Not only is this not helping in the conceptual understanding of equivalent fractions, but introducing the topic in this way wastes a perfectly good opportunity for the students to exercise their logic reasoning and induction muscles and discover for themselves what equivalence means, which fractions are equivalent and how to find them.
Another better way is to use bar models or fraction strips. The fraction strip paper folding exercise which we first wrote about after a lesson study at a local school, is what we generally use to introduce the topic of equivalent fractions.
First, have the students fold a paper strip in half and note that there are two equal parts. Then fold it again and note that now we have 4 equal parts.
- Without folding it again, ask the students how many equal parts do they think they will have if we were to fold the paper strip a third time. Some might guess 6, a natural progression from 2 and 4, while others might reason that the pattern is multiplying by two, not adding.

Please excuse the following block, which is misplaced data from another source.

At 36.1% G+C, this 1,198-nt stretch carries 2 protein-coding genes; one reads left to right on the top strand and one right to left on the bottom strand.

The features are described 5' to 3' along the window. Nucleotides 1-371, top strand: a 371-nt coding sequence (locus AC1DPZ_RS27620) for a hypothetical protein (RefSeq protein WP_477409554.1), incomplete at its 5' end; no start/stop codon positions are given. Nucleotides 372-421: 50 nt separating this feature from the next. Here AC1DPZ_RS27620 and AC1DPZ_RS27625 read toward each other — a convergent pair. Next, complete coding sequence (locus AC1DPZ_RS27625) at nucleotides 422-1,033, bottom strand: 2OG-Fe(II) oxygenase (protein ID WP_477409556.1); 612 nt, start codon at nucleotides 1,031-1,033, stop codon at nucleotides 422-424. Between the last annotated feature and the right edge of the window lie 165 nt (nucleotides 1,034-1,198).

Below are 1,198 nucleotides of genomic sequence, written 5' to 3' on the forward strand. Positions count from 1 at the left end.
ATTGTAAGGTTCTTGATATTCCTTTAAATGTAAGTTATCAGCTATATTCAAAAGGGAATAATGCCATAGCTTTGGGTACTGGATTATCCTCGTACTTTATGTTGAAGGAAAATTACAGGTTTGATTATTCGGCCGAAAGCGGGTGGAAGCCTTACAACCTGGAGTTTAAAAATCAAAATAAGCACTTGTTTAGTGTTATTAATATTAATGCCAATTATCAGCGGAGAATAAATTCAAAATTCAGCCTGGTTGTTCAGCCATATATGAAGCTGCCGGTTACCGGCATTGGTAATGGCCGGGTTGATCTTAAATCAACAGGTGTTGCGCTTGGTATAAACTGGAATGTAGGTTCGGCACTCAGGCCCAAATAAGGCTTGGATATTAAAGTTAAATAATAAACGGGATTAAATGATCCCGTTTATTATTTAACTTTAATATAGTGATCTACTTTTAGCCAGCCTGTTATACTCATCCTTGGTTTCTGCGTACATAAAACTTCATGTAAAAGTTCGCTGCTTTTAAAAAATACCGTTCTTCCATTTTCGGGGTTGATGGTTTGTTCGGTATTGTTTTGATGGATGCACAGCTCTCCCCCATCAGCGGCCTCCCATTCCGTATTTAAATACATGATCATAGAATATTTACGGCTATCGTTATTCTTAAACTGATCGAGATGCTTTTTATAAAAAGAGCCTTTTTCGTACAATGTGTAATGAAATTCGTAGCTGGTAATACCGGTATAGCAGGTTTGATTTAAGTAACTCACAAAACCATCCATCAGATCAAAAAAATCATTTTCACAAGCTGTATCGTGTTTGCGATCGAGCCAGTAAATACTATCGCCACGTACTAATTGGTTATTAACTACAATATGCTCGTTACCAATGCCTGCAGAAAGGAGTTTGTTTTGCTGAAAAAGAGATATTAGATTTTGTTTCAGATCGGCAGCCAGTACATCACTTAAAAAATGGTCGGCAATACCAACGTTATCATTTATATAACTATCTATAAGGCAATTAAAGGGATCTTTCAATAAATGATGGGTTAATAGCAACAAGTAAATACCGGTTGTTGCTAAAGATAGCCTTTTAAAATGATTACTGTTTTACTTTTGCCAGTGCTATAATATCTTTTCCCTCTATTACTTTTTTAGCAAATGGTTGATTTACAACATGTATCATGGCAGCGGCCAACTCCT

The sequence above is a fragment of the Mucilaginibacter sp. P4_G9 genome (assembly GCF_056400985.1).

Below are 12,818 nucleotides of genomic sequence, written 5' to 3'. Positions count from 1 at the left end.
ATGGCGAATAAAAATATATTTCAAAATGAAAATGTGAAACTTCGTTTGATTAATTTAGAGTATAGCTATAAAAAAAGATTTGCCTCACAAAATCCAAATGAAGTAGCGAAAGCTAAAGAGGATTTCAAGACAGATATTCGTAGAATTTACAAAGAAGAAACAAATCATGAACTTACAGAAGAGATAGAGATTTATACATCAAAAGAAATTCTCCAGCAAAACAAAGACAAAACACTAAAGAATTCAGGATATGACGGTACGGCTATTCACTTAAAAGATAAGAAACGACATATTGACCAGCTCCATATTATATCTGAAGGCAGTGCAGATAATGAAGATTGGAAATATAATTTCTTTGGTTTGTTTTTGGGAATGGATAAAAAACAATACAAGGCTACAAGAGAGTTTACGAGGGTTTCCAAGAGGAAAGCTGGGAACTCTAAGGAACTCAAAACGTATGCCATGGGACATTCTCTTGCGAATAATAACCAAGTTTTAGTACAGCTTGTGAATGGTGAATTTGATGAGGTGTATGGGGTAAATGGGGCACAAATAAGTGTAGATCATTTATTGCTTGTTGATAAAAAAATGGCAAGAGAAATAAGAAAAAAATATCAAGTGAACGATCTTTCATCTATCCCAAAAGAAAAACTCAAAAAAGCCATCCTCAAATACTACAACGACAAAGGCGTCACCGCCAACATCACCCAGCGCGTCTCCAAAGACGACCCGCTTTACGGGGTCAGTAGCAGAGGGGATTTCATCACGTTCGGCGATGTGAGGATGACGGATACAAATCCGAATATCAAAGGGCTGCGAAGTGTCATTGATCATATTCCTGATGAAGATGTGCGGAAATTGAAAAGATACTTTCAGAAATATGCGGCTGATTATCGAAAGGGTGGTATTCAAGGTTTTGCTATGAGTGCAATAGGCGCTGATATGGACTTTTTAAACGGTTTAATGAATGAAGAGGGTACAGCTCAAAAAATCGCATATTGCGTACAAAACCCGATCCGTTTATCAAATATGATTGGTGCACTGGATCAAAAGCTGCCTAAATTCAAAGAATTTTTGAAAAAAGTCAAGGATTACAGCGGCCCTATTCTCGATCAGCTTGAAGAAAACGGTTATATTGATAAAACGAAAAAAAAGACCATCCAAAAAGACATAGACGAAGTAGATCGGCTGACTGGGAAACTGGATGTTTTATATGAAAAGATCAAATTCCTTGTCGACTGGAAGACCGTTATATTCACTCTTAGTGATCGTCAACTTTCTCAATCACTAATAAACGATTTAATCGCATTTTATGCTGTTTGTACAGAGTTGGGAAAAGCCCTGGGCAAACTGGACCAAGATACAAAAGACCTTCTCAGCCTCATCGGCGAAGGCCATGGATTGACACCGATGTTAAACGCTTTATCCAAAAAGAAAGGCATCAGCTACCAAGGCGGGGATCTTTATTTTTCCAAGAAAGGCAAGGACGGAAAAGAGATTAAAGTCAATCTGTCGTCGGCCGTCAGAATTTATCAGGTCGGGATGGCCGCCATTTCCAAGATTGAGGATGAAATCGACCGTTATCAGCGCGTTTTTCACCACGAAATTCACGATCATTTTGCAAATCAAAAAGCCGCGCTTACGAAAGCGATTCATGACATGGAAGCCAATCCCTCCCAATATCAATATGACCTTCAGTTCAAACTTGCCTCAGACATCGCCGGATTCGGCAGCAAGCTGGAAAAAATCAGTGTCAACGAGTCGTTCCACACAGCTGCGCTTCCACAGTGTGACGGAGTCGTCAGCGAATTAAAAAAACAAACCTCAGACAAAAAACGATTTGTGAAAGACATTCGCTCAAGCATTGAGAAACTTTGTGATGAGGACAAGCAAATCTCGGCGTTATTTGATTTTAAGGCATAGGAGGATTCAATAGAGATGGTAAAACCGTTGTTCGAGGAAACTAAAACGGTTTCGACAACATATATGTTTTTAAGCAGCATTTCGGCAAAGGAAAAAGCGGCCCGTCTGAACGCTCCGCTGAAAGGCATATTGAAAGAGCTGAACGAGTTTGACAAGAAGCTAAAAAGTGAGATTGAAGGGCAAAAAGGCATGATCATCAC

- Next, have the students shade the fraction 1/2, 2/4, 4/8 etc on different strips of paper and paste them on the same blank paper, on top of each other. An example is shown below.
- Ask the following questions, and have a discussion with the class:
- What do you notice?
- Is there a pattern?
- Is there a rule?
- Extend the exercise to other fractions pictorially, using different shapes.
Let the students have fun exploring equivalent fractions by deriving their own “rules” through induction. To read more about our experience using the fraction strip exercise, see our previous post here.
Equivalent Fractions on the Number Line
Generally, students first learn about equivalent fraction using an area model, e.g.
Through area models, student observed “how the number and size of the parts differ even though the two fractions themselves are the same size” (CCSS.Math.4.NF.1).
The next step is to transfer their knowledge to the number line (see our previous post on the importance of understanding fractions on the number line). However, many students have problem visualizing equivalent fractions on the number line. For example, it is not intuitive to see that 2/3 and 4/6 are the same point on the number line.
Here again, the bar model or fraction strips will come in very handy. To make it easier to visualize, teachers/parents can present the fraction strips along with the number lines.
In this way, it is very intuitive to see how the concepts of equivalent fractions can be transferred to the number line.